April 08, 2008

Geology student wins prestigious Udall scholarship

by Tim Crosby

Joe Batir

CARBONDALE, Ill. — A geology student at Southern Illinois University Carbondale who hopes to become an astronaut is one of just 80 students nationwide to receive a prestigious scholarship.

Joe Batir, a junior from Channahon, is the recipient of a Morris K. Udall Foundation scholarship. The foundation selected Batir from a field of more than 500 applications. The scholarship provides $5,000 to Batir, plus an all-expense-paid trip to Arizona to meet the other Udall winners and experts in environmental studies.

Batir is the son of Sonia and Greg Nagel of Channahon.

Batir, a geology major with minors in mathematics and physics, said he plans to pursue master's and doctorate degrees after finishing his undergraduate work at SIUC. The Udall award will help him reach his goals, he said.

"Professionally, I'm still holding onto the dream of being an astronaut, or at least working for NASA," said Batir, who currently is studying in Australia through an SIUC study abroad program. "But my realistic goal is to become a professor while conducting research."

Congress established the foundation in 1992 to honor Udall and his three decades of service to the country. It is aimed at educating young Americans to preserve and protect their national heritage through environmental studies, Native American health and tribal policy and effective public policy conflict resolution techniques.

A Democrat from Arizona, Udall retired in 1991 and died in 1998. The president appoints members of the foundation board with the advice and consent of the U.S. Senate.

"I'm surprised, excited, and slightly in disbelief (about wining the Udall)," Batir said. "My professional goals do not line up perfectly with the Udall, but I'm glad that I was able to show — with the help of my advisers and letter writers — my commitment to the environment and how I am going to be committed even as I move from the University into the workforce."

Laurie A. Bell, assistant director of the University Honors Program at SIUC, said the program identified Batir during his freshman year at SIUC as a student with the potential to win a national scholarship. She said Batir has worked hard to achieve the award.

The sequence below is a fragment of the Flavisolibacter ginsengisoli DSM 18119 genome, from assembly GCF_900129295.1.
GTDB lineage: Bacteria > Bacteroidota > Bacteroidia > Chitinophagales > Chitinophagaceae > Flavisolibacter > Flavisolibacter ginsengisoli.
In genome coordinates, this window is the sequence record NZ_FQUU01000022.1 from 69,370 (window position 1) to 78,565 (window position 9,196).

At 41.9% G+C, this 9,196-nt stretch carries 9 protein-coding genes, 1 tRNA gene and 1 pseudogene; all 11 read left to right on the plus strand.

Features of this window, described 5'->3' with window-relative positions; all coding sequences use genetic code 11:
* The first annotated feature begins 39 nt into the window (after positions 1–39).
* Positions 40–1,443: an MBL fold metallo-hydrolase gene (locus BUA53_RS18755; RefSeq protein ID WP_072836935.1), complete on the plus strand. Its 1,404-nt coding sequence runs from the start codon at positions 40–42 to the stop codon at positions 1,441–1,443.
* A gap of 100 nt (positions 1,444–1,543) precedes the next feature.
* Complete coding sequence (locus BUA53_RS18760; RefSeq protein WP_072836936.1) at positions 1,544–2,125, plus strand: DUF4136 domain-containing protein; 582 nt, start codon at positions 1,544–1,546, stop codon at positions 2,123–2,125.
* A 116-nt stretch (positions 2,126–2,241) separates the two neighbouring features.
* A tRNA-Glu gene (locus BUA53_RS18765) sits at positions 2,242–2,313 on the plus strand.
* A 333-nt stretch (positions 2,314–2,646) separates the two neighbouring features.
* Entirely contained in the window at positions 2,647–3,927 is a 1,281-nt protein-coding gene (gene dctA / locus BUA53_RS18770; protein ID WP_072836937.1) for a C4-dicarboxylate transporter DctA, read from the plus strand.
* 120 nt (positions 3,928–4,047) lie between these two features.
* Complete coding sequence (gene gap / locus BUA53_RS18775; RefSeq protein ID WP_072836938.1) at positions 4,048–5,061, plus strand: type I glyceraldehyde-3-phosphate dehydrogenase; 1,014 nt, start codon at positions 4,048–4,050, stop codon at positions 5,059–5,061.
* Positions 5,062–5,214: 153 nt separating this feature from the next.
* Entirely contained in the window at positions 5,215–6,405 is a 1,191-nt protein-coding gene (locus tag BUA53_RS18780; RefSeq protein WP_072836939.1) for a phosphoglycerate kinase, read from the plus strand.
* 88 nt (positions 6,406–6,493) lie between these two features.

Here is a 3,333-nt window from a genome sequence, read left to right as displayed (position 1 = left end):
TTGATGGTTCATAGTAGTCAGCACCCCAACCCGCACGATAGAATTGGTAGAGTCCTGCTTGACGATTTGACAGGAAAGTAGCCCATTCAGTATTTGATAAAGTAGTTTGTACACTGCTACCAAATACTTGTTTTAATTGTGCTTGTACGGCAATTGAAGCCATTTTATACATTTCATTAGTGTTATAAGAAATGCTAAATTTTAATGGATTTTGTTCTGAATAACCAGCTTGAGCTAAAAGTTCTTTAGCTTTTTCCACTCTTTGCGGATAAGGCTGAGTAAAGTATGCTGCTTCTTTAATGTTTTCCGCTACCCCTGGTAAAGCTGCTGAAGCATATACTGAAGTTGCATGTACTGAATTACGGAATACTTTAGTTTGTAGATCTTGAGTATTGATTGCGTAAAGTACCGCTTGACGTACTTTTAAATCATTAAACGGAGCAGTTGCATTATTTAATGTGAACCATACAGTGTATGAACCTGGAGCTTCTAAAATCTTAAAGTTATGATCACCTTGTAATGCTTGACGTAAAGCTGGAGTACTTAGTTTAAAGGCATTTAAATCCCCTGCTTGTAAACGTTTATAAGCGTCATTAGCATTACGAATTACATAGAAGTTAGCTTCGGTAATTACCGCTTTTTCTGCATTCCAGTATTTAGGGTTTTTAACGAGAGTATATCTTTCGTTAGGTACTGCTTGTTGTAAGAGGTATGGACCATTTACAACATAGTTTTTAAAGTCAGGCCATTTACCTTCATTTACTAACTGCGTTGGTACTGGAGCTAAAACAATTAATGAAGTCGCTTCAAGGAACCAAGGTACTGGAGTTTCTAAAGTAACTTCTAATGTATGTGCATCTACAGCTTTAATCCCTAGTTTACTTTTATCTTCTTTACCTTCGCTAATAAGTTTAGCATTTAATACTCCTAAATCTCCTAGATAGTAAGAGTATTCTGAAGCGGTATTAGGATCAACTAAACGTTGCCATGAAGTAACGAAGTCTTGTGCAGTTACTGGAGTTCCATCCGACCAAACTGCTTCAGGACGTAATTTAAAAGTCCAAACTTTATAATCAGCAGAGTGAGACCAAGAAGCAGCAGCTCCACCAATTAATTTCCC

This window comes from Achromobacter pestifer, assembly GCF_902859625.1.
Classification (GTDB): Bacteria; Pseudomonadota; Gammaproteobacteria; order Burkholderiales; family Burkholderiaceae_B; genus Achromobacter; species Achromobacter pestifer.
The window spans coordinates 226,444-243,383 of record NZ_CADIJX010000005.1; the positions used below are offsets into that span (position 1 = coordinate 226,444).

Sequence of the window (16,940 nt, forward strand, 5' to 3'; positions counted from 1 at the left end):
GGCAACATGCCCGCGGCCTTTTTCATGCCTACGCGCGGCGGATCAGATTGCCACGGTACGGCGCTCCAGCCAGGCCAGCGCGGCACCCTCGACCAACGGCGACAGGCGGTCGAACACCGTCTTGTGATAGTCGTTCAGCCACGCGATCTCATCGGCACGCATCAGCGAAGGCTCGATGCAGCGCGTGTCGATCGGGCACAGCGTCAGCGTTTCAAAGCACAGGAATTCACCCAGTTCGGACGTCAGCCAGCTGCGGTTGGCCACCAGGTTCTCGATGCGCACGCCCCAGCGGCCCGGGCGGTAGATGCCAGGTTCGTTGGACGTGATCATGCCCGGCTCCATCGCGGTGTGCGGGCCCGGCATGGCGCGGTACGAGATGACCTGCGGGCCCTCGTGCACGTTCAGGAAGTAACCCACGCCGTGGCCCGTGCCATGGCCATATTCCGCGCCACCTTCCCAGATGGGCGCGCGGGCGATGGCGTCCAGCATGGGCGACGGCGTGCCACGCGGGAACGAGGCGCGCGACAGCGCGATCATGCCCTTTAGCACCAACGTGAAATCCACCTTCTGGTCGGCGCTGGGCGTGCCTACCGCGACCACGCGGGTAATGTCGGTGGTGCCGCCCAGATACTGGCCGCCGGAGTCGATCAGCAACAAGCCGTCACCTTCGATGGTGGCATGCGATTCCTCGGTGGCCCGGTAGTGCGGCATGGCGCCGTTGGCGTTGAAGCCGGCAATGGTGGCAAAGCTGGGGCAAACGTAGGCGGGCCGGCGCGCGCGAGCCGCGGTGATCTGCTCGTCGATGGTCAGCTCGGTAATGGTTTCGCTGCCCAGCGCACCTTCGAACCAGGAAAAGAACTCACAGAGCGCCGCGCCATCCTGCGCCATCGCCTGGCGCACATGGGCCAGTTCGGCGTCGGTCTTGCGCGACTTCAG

"Joe is an outstanding student who's done a very good job of putting himself in a position to win a scholarship like the Udall," Bell said. "He's built great experience on his résumé and he's going to have an outstanding career. We're very excited for him and it feels good to see him win after all the work he's put in."

Batir said the University Honors Program has played a key role in his success as a student.

"Being part of the University Honors Program has given me opportunities to meet many renowned people and learn much more than just what can be found in the classroom," he said. "Without them I would not have had any chance at winning a Udall."

Last year, Batir spent the summer at the Mineral Physics Institute at Stony Brook University, New York, studying high-pressure mineral physics apparatus and ways to improve them. He currently is studying at Curtin University of Technology in Australia, taking classes in global geophysics, plant biology, geological field mapping and Australian studies.

"The first three are self explanatory, but the last class is a brief history of Australia and goes in depth about cultural aspects of Australia, including Indigenous Australian interactions with immigrated Australians, cultural myths, and the future of Australia," he explained.

Batir is the second SIUC student in four years to win the prestigious Udall scholarship. Raphi K. Rechitsky, a sociology and philosophy major from Northbrook, won the scholarship in 2004.